velocity of propagation (vp, VoP) as a function of the speed of light, c, and the relative permittivity of the medium, e_r

The value of vp can be determined by testing a known length of cable or by referring to a manufacturer's specification. The better the accuracy of vp, the more accurate any associated distance or length measurements will be. Because TDR operators may not always appreciate the importance of using an accurate vp, uncertainty in vp is usually the single largest source of error in a TDR distance measurement. Likewise, using an accurate but imprecise vp also limits distance accuracy -- a two-digit vp value provides a minimum distance uncertainty of 1%. This may not sound significant unless you consider the result in longer cables; for instance, a 1% uncertainty is equivalent to 10 m in a 1 km cable.

If an accurate measurement is desired, it is usually worthwhile to carefully measure vp for the particular type of cable being tested. Measured vp may vary somewhat even for a given type of cable from production lot to production lot, so when in doubt, remeasure vp. CT100 Series TDRs allow the operator to specify vp to 6 digits to minimize error due to uncertainty in vp.

Horizontal Measurements: Distance-to-Fault and Length Measurements

Distance-to-Fault (DTF) and cable length are determined using the following relationship between distance, D, and time, t, accounting for the round-trip propagation of a TDR measurement:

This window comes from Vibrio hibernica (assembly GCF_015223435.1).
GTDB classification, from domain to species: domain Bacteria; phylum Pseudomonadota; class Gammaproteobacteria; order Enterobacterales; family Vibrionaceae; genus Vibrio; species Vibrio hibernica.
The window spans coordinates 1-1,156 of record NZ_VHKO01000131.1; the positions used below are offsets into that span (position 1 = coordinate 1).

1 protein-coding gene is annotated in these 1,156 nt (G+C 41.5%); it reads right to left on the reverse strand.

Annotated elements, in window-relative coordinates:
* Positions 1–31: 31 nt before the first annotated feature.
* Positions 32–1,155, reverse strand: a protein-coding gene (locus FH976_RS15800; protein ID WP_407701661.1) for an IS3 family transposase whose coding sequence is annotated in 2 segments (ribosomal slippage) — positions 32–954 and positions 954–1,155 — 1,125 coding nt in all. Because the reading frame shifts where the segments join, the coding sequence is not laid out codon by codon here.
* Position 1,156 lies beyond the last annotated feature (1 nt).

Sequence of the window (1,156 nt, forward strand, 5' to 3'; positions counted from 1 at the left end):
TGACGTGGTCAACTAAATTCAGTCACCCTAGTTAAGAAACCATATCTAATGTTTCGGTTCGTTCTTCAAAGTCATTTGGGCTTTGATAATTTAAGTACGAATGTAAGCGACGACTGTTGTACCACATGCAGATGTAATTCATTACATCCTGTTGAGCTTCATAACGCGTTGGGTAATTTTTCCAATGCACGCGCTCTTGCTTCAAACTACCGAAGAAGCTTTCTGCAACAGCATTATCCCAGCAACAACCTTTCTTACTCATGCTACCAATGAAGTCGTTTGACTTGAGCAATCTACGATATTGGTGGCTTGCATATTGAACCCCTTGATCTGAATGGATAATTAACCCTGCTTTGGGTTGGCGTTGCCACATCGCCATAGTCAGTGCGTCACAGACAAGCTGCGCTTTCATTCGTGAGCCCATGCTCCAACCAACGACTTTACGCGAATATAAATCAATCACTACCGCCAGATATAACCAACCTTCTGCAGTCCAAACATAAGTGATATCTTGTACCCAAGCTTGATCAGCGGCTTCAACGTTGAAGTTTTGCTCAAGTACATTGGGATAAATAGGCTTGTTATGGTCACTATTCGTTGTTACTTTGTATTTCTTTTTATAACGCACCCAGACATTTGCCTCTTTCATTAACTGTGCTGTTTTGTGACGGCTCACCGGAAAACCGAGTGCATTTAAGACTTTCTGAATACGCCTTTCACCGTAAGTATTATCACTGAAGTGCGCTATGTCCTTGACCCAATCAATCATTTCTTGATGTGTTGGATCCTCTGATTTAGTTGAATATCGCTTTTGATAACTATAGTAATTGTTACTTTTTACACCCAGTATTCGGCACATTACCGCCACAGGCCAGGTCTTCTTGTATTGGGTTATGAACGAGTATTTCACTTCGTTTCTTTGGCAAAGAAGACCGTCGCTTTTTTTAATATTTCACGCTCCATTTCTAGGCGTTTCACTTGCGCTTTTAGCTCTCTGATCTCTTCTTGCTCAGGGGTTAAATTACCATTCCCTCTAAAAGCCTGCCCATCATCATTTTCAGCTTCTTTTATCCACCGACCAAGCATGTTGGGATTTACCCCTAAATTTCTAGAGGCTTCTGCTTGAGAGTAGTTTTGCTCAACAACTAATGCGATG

Distance-to-Fault (DTF) as a function of the speed of light, c, and the velocity of propagation of the test signal (vp, VoP)

Again, the major uncertainty in the TDR distance calculation is usually due to uncertainty in vp. The other obvious source of uncertainty is time, t, which depends on the uncertainty in the timebase, or internal clock, of the TDR instrument in question. TDR timebase uncertainty is usually much lower than uncertainty in vp. For instance, the CT100 uses a precision timebase with typical uncertainty of approximately 1 mm for measurements up to 5 m with an additional 0.125 mm per 5 m measured distance for longer cables. For 1 m, 100 m, and 1000 m cables, assuming known vp, distance uncertainty is therefore typically less than 0.1%, 0.004%, and 0.003%, respectively.

Types of TDR

There are two commonly-encountered types of TDR instruments, differentiated on the basis of their excitation signals: pulse and step. These are briefly discussed below.

Pulse TDR